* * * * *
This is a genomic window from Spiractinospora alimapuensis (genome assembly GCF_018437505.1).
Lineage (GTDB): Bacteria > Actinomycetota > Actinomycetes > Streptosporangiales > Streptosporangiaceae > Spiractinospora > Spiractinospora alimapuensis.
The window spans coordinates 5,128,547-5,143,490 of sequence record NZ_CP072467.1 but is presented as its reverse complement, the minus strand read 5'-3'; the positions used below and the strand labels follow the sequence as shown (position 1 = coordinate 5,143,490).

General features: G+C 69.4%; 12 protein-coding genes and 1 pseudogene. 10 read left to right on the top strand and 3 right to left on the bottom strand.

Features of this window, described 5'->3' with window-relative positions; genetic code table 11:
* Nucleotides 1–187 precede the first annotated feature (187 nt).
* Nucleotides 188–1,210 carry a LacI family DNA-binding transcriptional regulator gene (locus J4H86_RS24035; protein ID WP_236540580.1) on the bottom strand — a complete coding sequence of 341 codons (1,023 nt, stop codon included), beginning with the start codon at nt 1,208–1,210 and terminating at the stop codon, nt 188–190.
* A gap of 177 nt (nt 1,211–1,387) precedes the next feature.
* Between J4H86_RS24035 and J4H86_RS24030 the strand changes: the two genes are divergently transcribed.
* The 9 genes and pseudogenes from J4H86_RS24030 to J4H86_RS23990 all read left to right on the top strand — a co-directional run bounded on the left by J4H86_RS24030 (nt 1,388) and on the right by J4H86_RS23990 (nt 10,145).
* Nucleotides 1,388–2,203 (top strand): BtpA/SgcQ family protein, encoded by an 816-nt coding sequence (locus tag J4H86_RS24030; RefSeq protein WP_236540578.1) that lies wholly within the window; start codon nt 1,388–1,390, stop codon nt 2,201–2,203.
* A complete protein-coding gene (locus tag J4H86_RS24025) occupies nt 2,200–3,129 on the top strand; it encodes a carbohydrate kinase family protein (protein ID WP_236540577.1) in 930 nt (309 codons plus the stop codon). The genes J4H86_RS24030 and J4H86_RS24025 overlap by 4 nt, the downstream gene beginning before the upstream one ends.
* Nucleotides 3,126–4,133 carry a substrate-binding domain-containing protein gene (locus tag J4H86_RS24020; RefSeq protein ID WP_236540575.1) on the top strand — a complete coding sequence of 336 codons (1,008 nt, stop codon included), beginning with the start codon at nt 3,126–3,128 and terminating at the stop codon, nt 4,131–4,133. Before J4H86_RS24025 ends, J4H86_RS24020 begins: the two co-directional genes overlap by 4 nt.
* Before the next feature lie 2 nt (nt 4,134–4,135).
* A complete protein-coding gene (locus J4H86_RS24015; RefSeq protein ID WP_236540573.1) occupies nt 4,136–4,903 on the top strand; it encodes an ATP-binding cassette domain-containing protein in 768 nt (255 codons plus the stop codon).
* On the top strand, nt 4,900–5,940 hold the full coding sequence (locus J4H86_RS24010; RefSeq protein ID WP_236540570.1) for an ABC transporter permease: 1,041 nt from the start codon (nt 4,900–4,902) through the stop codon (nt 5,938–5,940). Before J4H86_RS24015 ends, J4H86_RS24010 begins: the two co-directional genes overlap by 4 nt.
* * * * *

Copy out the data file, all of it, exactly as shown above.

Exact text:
This is a genomic window from Spiractinospora alimapuensis (genome assembly GCF_018437505.1).
Lineage (GTDB): Bacteria > Actinomycetota > Actinomycetes > Streptosporangiales > Streptosporangiaceae > Spiractinospora > Spiractinospora alimapuensis.
The window spans coordinates 5,128,547-5,143,490 of sequence record NZ_CP072467.1 but is presented as its reverse complement, the minus strand read 5'-3'; the positions used below and the strand labels follow the sequence as shown (position 1 = coordinate 5,143,490).

General features: G+C 69.4%; 12 protein-coding genes and 1 pseudogene. 10 read left to right on the top strand and 3 right to left on the bottom strand.

Features of this window, described 5'->3' with window-relative positions; genetic code table 11:
* Nucleotides 1–187 precede the first annotated feature (187 nt).
* Nucleotides 188–1,210 carry a LacI family DNA-binding transcriptional regulator gene (locus J4H86_RS24035; protein ID WP_236540580.1) on the bottom strand — a complete coding sequence of 341 codons (1,023 nt, stop codon included), beginning with the start codon at nt 1,208–1,210 and terminating at the stop codon, nt 188–190.
* A gap of 177 nt (nt 1,211–1,387) precedes the next feature.
* Between J4H86_RS24035 and J4H86_RS24030 the strand changes: the two genes are divergently transcribed.
* The 9 genes and pseudogenes from J4H86_RS24030 to J4H86_RS23990 all read left to right on the top strand — a co-directional run bounded on the left by J4H86_RS24030 (nt 1,388) and on the right by J4H86_RS23990 (nt 10,145).
* Nucleotides 1,388–2,203 (top strand): BtpA/SgcQ family protein, encoded by an 816-nt coding sequence (locus tag J4H86_RS24030; RefSeq protein WP_236540578.1) that lies wholly within the window; start codon nt 1,388–1,390, stop codon nt 2,201–2,203.
* A complete protein-coding gene (locus tag J4H86_RS24025) occupies nt 2,200–3,129 on the top strand; it encodes a carbohydrate kinase family protein (protein ID WP_236540577.1) in 930 nt (309 codons plus the stop codon). The genes J4H86_RS24030 and J4H86_RS24025 overlap by 4 nt, the downstream gene beginning before the upstream one ends.
* Nucleotides 3,126–4,133 carry a substrate-binding domain-containing protein gene (locus tag J4H86_RS24020; RefSeq protein ID WP_236540575.1) on the top strand — a complete coding sequence of 336 codons (1,008 nt, stop codon included), beginning with the start codon at nt 3,126–3,128 and terminating at the stop codon, nt 4,131–4,133. Before J4H86_RS24025 ends, J4H86_RS24020 begins: the two co-directional genes overlap by 4 nt.
* Before the next feature lie 2 nt (nt 4,134–4,135).
* A complete protein-coding gene (locus J4H86_RS24015; RefSeq protein ID WP_236540573.1) occupies nt 4,136–4,903 on the top strand; it encodes an ATP-binding cassette domain-containing protein in 768 nt (255 codons plus the stop codon).
* On the top strand, nt 4,900–5,940 hold the full coding sequence (locus J4H86_RS24010; RefSeq protein ID WP_236540570.1) for an ABC transporter permease: 1,041 nt from the start codon (nt 4,900–4,902) through the stop codon (nt 5,938–5,940). Before J4H86_RS24015 ends, J4H86_RS24010 begins: the two co-directional genes overlap by 4 nt.